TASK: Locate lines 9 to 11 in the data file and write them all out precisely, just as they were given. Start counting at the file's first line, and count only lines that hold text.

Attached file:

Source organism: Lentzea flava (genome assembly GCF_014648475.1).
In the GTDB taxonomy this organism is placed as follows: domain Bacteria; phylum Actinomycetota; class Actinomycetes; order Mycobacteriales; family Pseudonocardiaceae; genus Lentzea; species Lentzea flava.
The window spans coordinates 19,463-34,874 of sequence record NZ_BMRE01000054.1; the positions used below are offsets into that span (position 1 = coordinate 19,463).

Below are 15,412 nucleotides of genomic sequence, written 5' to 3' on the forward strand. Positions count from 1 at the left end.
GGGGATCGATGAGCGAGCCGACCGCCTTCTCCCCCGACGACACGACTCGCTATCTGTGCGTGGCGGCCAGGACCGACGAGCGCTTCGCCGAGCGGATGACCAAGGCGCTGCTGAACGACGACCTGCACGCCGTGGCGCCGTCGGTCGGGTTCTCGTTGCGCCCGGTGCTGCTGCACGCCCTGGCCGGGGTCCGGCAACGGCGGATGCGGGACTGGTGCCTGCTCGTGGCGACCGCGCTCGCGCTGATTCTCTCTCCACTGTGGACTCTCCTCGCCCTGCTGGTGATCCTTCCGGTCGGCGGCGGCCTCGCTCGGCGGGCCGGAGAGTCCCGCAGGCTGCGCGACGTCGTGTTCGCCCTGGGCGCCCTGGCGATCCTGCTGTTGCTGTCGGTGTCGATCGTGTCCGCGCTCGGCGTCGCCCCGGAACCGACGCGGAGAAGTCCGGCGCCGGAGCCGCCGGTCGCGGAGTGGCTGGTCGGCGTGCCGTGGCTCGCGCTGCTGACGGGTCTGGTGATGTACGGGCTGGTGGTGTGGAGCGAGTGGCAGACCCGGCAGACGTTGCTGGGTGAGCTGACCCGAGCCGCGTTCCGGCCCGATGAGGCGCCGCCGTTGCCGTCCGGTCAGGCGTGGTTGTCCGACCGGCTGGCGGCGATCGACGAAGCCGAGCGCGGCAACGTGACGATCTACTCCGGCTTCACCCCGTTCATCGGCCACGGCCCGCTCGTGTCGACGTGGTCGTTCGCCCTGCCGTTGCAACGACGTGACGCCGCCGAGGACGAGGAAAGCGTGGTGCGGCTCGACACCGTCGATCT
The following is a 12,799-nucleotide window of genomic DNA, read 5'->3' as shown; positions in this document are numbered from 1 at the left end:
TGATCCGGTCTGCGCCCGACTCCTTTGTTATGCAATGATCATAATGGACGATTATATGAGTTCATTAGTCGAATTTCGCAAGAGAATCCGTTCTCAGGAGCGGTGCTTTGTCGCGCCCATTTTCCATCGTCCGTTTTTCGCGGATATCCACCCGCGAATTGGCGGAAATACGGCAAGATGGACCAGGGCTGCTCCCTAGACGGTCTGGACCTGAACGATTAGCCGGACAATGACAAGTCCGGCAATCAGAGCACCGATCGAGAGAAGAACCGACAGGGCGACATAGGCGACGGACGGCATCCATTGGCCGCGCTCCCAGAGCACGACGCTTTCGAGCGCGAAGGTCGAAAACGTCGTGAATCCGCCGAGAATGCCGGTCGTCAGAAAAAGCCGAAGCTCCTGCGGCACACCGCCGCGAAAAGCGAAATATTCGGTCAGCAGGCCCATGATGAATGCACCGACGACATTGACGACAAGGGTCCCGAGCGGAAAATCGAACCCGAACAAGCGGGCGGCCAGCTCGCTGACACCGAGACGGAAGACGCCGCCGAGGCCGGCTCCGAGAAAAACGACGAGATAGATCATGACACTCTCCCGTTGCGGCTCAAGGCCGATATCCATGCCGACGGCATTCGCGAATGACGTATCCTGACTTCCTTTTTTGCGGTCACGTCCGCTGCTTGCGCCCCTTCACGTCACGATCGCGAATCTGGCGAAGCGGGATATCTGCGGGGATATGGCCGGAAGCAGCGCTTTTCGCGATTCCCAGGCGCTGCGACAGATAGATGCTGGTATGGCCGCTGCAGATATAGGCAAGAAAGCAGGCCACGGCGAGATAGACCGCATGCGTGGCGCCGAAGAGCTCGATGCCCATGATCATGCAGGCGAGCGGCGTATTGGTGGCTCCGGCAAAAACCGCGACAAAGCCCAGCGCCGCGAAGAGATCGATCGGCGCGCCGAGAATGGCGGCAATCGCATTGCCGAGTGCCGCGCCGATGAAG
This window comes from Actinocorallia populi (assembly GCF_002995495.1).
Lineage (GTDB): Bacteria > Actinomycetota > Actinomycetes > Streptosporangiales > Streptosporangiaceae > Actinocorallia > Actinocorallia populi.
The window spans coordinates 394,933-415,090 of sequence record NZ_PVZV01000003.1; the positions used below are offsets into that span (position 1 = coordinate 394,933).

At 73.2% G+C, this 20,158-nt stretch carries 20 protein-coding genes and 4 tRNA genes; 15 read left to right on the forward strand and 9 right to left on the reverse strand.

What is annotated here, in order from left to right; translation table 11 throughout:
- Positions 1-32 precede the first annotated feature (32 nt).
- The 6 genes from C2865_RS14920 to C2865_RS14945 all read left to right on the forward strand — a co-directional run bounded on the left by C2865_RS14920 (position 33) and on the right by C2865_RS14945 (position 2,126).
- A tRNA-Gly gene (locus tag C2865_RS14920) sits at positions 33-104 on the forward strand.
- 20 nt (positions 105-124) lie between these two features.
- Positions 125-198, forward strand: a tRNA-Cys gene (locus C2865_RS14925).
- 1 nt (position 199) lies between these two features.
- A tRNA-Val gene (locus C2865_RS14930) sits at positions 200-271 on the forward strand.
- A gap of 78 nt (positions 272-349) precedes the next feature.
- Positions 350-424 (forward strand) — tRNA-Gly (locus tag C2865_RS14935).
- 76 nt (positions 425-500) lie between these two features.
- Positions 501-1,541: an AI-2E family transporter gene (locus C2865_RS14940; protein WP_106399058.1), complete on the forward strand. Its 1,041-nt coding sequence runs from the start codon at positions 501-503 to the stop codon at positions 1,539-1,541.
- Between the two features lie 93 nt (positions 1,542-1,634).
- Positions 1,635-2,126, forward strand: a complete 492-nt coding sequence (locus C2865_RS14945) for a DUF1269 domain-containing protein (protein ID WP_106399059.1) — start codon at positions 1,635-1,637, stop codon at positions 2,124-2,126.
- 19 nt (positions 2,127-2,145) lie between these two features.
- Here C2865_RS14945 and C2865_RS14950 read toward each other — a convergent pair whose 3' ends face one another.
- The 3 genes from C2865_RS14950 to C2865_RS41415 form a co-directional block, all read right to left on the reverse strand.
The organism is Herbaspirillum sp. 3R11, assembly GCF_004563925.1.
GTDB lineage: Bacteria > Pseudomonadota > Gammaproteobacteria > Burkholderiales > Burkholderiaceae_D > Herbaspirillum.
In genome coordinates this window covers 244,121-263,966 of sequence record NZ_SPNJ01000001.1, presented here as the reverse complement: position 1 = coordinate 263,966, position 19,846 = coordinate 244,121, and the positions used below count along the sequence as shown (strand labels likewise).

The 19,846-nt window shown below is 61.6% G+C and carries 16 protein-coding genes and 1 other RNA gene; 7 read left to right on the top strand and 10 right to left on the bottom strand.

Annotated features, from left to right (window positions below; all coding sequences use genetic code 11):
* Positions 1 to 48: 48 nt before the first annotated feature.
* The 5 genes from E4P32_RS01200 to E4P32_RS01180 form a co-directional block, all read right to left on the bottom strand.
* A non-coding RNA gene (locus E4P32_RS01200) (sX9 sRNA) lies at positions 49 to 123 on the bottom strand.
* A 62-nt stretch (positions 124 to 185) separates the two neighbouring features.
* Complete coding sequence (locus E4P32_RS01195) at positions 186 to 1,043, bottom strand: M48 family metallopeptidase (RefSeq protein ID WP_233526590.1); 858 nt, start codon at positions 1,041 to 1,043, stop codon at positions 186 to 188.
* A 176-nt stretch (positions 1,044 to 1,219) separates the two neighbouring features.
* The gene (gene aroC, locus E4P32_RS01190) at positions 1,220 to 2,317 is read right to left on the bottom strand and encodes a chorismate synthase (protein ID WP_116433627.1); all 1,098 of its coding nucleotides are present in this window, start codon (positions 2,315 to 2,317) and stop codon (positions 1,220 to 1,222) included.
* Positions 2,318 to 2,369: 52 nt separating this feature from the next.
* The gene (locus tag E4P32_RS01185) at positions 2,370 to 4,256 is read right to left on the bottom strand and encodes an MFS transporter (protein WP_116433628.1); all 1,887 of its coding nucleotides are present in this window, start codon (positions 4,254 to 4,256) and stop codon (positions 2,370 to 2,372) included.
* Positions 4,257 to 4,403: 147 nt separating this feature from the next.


Lineage (GTDB): Bacteria > Actinomycetota > Actinomycetes > Streptosporangiales > Streptosporangiaceae > Actinocorallia > Actinocorallia populi.
The window spans coordinates 394,933-415,090 of sequence record NZ_PVZV01000003.1; the positions used below are offsets into that span (position 1 = coordinate 394,933).

At 73.2% G+C, this 20,158-nt stretch carries 20 protein-coding genes and 4 tRNA genes; 15 read left to right on the forward strand and 9 right to left on the reverse strand.